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Jun 25, 2020

Pros and Cons of High-Dividend Stocks

By Team Stash

Take a look at the benefits and drawbacks of high dividend stocks to get a better idea for how these securities can contribute to a diversified portfolio.

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Investors typically expect a return on their investments when they put money in the stock market. One way they can get a return is through an increase in stock value. Another way is through a dividend payment.

A dividend is a payout, or reward, paid by some companies to their shareholders as a share of the company’s profits. While they’re typically distributed as cash, they are sometimes rewarded in the form of additional shares. And by reinvesting dividends, you can potentially increase the impact compounding has on your portfolio’s total returns.

But not all dividend-paying stocks are created equal. Some are known as high-dividend stocks, because they deliver above average dividend yields relative to their share price. We explain more about high-dividend stocks below.

What companies pay dividends? 

Not every company pays a dividend, though. It’s usually older and more established companies that do. In fact, the majority of the companies on the S&P 500 index pay dividends, and nearly half of these reportedly have a higher dividend yield than the current rate of the 10-year Treasury, which is a benchmark investment in the world of bonds.

How do I know if a stock pays a dividend?

Stash offers stocks that pay dividends, funds of dividend-paying companies on the S&P 500 and investments that offer no dividends Take a look at the table below that allows you to sort all investments on the platform by dividend yield (highest to lowest):

This information is only educational The historical performance data quoted represents past performance, does not guarantee future results, is provided “as is” and solely for information purposes, is not advice or for trading purposes, may be subject to delays, should not be used for tax reporting, may not reflect actual future performance, and is gross of Stash fees. Prices may vary due to network availability, market volatility, and other factors. Investment return and principal value of an investment will fluctuate so that an investor’s shares, when sold or redeemed, may be worth more or less than the original cost. Current performance may be lower or higher than the performance quoted. There is a potential for loss as well as gain that is not reflected in the information portrayed. The performance results shown do not represent the results of actual trading executed using client assets. Investors on Stash may experience different results from the results shown.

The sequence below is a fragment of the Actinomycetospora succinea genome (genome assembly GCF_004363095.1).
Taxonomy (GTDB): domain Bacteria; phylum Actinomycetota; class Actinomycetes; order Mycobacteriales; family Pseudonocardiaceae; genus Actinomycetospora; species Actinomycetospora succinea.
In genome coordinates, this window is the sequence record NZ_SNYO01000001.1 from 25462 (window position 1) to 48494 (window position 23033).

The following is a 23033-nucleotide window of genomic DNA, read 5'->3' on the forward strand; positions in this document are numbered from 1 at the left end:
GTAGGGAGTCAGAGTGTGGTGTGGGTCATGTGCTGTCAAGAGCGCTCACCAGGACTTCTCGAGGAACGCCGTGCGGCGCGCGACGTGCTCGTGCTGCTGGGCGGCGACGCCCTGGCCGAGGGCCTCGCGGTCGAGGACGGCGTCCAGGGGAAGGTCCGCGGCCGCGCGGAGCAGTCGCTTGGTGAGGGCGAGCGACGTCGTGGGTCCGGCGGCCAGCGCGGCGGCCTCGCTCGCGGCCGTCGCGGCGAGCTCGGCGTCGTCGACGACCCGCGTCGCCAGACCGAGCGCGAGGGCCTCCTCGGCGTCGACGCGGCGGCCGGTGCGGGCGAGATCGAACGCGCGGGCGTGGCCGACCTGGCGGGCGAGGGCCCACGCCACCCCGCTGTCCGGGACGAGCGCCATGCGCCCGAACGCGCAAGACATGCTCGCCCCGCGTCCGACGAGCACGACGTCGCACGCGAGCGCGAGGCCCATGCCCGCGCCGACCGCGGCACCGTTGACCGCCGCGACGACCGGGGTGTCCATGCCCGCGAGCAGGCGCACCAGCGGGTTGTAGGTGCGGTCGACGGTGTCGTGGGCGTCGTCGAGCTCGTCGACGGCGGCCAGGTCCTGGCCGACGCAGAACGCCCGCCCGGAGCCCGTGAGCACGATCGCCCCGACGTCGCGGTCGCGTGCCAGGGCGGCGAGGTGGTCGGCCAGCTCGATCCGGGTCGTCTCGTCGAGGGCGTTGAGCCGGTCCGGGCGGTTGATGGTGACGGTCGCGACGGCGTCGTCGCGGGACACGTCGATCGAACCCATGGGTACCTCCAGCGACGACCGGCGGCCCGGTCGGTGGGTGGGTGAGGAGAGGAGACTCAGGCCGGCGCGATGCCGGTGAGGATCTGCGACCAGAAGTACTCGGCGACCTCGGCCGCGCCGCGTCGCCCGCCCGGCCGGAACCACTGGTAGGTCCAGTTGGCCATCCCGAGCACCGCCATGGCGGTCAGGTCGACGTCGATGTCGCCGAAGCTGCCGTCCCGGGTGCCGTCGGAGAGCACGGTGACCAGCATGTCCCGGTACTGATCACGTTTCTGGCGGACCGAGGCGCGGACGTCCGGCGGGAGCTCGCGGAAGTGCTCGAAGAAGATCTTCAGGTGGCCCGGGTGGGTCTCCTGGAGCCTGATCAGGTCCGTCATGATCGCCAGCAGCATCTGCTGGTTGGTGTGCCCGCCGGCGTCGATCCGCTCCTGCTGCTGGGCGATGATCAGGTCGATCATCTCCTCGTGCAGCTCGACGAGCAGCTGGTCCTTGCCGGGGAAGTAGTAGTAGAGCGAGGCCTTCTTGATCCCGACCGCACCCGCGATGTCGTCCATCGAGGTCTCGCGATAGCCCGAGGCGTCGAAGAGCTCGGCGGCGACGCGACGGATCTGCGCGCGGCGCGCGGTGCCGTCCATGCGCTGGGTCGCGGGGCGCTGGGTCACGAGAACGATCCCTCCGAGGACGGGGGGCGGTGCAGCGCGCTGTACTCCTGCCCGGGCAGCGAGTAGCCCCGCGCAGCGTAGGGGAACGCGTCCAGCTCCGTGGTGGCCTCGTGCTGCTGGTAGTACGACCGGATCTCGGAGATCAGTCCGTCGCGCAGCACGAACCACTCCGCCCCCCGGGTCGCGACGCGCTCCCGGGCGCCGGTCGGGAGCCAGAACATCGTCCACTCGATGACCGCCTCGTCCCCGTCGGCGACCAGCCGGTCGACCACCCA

What is a high dividend stock?

The table above lists the dividend yield of all investments offered by Stash. A dividend yield is a mathematical formula that measures a company’s annual dividend payment compared to its share price. The dividend yield of a particular stock is calculated by dividing the annual dividend per share by the price per share, and multiplying that by 100. You can do your own calculation or use a table like the one above to find out the dividend yield. 

The dividend yield of a stock inversely relates to the price of the stock. So, if the price of the stock increases, the yield will decrease. And if the price decreases, the yield will increase. 

A high-dividend yield is one that falls above the average yield of stocks sold on that market. For example, the average dividend yield of the S&P 500, which is known as the market’s main bellwether, is 2.31% and usually hovers around 2%. So, a stock with a dividend yield of say 5.3% would be considered a higher dividend stock.

The Benefits of High-Dividend Stocks

High-dividend stocks come with benefits and drawbacks. A high-dividend yield might mean that the company is in a good position to pay out high dividends relative to how much you’re paying per share. So you’re getting a good deal for what you paid. 

Remember that you can reinvest dividends automatically into stocks and ETFs using DRIP. Higher dividends can mean more money to reinvest and further grow your accounts.  

The Drawbacks of High-Dividend Stocks

However, a high-dividend yield can also indicate that a stock is a risky investment, and it doesn’t necessarily mean you should automatically invest in that stock.

Here’s why: When the stock price drops relative to the dividend, the yield will increase. (Remember our ratio above, where a stock’s price and dividend yield move in opposite directions.) So, while a low share price and a high-dividend yield might seem like a great combination, it might also spell volatility for that company. If you’re interested in investing in a company with a high dividend yield, make sure to do your research about news related to the company. 

Additionally, research other important performance metrics such as revenue, profit, losses, and P/E ratio. And when you’re ready to invest, remember that you can start with any dollar amount on Stash. 

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